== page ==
Learn the ins and outs on how to become a narrator for documentaries.
Learn how to be a narrator for documentaries
Learning how to become a narrator for documentaries, like any genre of voice over, has its own specific needs. Documentary narration in particular requires stamina, patience, a good sense of pacing, and a voice that’s easy on the ears. Documentaries can be lengthy, meaning listeners have to hear the same voice for a long period of time. That means having a great voice is especially important. Shrillness in the voice or distracting noises — such as loud breathing — in a documentary voice over can turn audiences off.
Documentary narration, more so than other genres, requires careful attention to the pacing of a voice over. Documentaries are typically slower paced than genres like promos, or strictly follow the imagery. This requires the voice over to follow the pacing of what’s being presented, instead of the voice over dictating the pace.
Visualize the imagery
A documentary narrator must be able to envision what’s being said, and narrate as if they’re seeing what they’re reading. It’s different from just reading words on a script. Documentary narration is best when it seems like the voice over comes from the scene itself, and not from a recording studio.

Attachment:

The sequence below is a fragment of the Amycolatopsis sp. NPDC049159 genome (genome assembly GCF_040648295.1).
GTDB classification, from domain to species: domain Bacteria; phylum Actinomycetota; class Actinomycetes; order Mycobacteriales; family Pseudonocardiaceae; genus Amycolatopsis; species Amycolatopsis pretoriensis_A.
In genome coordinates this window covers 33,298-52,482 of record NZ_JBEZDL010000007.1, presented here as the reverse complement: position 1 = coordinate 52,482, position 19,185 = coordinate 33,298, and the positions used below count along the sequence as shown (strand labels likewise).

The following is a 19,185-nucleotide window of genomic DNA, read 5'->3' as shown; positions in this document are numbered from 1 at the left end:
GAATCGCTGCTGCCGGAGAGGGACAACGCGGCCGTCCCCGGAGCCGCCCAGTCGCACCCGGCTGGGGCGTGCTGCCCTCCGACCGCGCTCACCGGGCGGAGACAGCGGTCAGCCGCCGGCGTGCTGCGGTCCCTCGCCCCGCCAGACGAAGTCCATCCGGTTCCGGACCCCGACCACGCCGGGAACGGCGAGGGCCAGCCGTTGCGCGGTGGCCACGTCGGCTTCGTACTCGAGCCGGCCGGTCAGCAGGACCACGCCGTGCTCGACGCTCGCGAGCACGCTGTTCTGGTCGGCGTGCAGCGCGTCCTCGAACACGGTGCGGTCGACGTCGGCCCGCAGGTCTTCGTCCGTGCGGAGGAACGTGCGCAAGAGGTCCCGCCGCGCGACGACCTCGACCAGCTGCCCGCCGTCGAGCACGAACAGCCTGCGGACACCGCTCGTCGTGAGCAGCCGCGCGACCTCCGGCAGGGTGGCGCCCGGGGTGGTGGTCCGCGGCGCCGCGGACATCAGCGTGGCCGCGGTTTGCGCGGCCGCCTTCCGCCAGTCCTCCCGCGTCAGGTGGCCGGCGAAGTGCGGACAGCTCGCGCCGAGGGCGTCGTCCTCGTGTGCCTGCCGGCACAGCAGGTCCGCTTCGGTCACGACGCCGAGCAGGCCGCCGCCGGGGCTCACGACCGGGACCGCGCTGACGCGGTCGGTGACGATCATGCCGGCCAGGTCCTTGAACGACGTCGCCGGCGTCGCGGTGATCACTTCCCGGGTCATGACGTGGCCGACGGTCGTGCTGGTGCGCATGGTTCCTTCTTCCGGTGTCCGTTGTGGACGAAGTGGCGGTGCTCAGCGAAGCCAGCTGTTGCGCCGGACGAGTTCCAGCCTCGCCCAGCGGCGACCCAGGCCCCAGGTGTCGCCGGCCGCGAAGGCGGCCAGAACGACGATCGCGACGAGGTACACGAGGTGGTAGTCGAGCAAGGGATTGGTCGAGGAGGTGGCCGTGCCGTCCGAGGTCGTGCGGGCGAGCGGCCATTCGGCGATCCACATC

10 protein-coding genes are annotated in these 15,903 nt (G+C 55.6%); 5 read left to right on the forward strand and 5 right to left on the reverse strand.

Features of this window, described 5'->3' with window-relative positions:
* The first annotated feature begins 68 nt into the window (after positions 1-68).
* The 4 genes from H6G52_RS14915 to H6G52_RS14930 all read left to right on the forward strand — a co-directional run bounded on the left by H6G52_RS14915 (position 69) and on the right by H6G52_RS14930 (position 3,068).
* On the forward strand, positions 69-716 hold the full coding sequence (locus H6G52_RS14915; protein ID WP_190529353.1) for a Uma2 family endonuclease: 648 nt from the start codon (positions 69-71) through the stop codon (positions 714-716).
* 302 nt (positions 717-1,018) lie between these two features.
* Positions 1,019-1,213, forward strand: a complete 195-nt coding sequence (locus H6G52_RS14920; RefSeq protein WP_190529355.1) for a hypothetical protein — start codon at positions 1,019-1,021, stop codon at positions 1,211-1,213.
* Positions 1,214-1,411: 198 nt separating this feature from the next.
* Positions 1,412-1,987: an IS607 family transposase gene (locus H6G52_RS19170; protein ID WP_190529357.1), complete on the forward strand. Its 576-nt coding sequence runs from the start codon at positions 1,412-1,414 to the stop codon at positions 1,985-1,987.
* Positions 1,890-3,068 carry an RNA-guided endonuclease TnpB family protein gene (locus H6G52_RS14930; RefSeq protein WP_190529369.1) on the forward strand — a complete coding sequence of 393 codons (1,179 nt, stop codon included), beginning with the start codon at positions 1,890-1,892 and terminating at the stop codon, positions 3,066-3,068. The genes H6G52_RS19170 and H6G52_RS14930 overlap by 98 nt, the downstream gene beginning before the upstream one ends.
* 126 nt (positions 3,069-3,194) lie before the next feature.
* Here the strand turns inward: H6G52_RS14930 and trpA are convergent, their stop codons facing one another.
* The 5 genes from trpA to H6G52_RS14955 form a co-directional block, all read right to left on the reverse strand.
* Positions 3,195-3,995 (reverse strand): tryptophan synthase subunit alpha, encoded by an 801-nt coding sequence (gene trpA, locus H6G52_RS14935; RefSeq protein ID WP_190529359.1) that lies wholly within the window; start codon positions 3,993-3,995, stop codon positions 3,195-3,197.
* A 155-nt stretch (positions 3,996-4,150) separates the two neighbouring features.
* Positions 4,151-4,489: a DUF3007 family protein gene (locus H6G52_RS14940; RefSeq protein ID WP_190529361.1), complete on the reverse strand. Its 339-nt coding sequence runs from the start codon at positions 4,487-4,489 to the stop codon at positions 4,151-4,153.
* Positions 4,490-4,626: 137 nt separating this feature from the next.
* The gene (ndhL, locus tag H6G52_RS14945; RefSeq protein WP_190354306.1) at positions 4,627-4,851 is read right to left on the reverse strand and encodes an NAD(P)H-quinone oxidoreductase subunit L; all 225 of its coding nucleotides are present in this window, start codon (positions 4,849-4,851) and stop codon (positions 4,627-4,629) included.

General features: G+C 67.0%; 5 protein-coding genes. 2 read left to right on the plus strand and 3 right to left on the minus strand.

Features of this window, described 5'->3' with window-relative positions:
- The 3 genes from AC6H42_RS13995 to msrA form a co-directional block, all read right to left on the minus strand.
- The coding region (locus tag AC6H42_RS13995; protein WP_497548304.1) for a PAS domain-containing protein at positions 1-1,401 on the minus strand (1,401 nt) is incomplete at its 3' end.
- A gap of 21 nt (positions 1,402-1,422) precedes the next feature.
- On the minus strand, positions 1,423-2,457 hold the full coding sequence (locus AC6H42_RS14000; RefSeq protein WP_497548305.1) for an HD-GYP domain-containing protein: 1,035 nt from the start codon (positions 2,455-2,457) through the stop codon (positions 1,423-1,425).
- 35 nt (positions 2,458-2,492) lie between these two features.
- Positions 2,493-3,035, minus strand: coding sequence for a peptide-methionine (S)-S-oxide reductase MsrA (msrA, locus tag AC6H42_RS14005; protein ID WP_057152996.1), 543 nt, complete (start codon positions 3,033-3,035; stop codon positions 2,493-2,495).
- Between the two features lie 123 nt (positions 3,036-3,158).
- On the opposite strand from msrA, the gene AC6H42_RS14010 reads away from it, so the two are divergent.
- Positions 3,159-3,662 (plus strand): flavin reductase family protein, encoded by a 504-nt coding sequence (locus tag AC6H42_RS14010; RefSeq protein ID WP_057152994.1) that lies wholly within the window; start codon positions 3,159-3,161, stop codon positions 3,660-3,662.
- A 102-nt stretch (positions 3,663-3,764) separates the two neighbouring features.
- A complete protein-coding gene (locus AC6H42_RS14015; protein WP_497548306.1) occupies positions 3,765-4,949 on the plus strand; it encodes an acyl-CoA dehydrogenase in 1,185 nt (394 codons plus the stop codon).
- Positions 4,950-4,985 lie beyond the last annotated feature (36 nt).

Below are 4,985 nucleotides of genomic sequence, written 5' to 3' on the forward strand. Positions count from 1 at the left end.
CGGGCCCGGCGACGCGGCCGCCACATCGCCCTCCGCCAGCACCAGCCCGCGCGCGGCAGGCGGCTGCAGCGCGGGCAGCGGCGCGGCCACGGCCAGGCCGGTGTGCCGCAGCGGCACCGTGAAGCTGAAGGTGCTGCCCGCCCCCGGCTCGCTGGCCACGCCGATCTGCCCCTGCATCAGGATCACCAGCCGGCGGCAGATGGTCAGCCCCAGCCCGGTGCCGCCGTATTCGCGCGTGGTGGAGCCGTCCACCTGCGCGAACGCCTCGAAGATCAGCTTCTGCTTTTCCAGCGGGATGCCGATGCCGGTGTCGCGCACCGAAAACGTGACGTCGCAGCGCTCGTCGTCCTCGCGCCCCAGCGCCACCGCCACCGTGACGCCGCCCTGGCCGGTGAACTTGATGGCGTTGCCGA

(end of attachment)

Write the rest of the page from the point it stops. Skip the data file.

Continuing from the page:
Aside from visualizing the imagery, a good documentary narrator exercises their creativity and provides different readings, while still staying true to the script. Meaning, documentary narration involves giving directors different readings, which adds options and dimension to the voice over. Meanwhile, staying true to the script means understanding the feelings and meaning of the script, and making sure it comes through in the documentary voice over. That’s different from simply reciting lines.
Ensure a good sound
Unwanted noise is only amplified when listening to it for long periods of time. Any hiss, fuzz, distracting breathing or background noises are a no-go. Ensure the voice over for documentary is clean and adds to what the documentary is showing, instead of taking away from it.